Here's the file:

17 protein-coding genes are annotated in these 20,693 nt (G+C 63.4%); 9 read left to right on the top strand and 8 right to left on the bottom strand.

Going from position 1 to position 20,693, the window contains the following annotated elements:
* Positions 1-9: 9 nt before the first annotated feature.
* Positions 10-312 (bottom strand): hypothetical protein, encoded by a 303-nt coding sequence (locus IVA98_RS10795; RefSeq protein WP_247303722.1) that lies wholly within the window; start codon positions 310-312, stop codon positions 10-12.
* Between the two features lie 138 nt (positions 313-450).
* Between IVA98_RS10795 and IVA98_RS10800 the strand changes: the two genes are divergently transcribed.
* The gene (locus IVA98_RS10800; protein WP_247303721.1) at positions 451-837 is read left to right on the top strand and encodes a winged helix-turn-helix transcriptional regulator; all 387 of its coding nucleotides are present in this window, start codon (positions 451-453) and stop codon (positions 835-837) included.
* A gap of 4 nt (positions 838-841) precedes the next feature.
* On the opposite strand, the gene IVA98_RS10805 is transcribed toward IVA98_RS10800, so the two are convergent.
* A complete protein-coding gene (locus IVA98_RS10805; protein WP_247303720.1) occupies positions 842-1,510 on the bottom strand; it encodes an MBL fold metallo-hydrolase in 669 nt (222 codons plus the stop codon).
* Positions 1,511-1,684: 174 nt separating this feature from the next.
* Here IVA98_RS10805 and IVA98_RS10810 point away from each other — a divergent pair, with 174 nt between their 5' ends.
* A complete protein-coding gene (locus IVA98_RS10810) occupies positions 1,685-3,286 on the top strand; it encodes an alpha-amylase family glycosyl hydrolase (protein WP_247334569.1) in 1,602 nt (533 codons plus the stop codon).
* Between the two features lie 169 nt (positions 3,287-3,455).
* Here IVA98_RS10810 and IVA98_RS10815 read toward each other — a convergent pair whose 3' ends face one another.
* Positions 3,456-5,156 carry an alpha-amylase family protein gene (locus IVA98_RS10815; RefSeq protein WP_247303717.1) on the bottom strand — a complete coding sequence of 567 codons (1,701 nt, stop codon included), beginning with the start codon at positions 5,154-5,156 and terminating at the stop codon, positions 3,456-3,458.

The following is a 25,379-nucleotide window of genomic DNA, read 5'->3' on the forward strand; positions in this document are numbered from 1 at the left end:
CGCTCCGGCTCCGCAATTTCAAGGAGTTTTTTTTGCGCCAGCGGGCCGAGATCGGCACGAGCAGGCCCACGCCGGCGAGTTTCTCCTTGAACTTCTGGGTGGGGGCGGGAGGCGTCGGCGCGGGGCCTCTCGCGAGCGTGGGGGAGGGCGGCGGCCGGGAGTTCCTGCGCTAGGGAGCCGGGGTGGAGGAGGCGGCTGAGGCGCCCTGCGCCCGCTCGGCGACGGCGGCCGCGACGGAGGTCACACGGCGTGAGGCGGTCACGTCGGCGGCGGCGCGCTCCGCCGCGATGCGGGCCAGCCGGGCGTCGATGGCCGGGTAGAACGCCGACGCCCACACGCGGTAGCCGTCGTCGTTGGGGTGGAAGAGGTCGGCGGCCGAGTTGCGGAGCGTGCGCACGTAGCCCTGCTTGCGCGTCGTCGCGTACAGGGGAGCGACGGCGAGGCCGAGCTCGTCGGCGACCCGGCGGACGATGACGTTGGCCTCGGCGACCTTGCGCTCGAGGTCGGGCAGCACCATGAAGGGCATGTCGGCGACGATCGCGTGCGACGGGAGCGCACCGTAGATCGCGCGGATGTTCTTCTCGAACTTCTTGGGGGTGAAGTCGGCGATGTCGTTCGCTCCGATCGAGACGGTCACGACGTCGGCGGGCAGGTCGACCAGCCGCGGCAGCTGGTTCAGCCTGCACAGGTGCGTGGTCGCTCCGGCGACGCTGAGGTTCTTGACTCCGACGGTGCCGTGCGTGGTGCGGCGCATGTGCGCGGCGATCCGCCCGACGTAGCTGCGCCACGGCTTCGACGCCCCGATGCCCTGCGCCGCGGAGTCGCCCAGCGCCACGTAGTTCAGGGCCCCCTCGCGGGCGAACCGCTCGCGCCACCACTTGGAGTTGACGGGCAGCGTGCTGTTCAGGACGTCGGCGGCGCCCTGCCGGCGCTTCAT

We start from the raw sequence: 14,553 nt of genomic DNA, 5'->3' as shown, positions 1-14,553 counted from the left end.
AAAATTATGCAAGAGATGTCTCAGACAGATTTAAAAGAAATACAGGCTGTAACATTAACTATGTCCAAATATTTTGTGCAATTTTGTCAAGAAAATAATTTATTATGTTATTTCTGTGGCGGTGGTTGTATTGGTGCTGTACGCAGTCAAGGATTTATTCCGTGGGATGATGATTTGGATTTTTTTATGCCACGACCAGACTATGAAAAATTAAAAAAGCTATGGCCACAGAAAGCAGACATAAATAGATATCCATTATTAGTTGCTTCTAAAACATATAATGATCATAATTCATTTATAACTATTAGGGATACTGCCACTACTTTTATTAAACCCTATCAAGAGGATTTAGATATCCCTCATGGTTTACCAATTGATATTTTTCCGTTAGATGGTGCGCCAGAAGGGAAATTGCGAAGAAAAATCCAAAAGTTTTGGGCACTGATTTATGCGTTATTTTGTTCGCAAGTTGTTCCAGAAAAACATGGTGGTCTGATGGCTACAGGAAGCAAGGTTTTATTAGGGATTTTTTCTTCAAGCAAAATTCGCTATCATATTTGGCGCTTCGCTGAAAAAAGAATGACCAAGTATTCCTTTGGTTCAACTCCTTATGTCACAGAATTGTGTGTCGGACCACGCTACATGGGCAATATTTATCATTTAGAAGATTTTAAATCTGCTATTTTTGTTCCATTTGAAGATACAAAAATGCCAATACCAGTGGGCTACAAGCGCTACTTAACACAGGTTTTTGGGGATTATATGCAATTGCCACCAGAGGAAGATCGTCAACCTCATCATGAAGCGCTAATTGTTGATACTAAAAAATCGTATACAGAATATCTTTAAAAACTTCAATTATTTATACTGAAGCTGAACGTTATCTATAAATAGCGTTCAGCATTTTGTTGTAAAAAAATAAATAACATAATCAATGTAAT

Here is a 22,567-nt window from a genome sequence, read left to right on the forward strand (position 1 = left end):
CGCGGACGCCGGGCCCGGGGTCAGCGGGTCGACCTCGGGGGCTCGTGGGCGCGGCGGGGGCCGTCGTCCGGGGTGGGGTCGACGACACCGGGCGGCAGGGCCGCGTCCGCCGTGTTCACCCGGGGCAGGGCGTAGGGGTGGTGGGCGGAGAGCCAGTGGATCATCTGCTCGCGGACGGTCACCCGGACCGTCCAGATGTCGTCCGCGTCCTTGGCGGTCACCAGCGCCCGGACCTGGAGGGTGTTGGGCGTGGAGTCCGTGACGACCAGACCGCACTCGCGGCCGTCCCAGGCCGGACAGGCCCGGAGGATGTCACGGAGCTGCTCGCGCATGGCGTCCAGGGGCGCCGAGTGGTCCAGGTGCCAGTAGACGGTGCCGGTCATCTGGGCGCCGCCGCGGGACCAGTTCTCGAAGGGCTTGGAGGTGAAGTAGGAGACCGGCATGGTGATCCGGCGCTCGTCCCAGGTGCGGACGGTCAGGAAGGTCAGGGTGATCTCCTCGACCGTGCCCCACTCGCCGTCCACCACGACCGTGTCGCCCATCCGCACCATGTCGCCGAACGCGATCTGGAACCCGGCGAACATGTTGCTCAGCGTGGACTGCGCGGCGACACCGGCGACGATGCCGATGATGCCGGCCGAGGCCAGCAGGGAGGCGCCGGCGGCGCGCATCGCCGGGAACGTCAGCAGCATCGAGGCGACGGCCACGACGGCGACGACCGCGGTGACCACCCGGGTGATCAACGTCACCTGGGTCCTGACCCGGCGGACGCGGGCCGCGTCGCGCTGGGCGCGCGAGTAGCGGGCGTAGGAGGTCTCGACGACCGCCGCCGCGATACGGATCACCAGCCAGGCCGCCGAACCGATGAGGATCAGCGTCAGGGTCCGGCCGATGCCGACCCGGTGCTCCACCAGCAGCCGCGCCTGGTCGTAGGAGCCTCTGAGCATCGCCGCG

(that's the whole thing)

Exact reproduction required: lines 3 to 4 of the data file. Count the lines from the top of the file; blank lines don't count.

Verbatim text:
* Positions 1-9: 9 nt before the first annotated feature.
* Positions 10-312 (bottom strand): hypothetical protein, encoded by a 303-nt coding sequence (locus IVA98_RS10795; RefSeq protein WP_247303722.1) that lies wholly within the window; start codon positions 310-312, stop codon positions 10-12.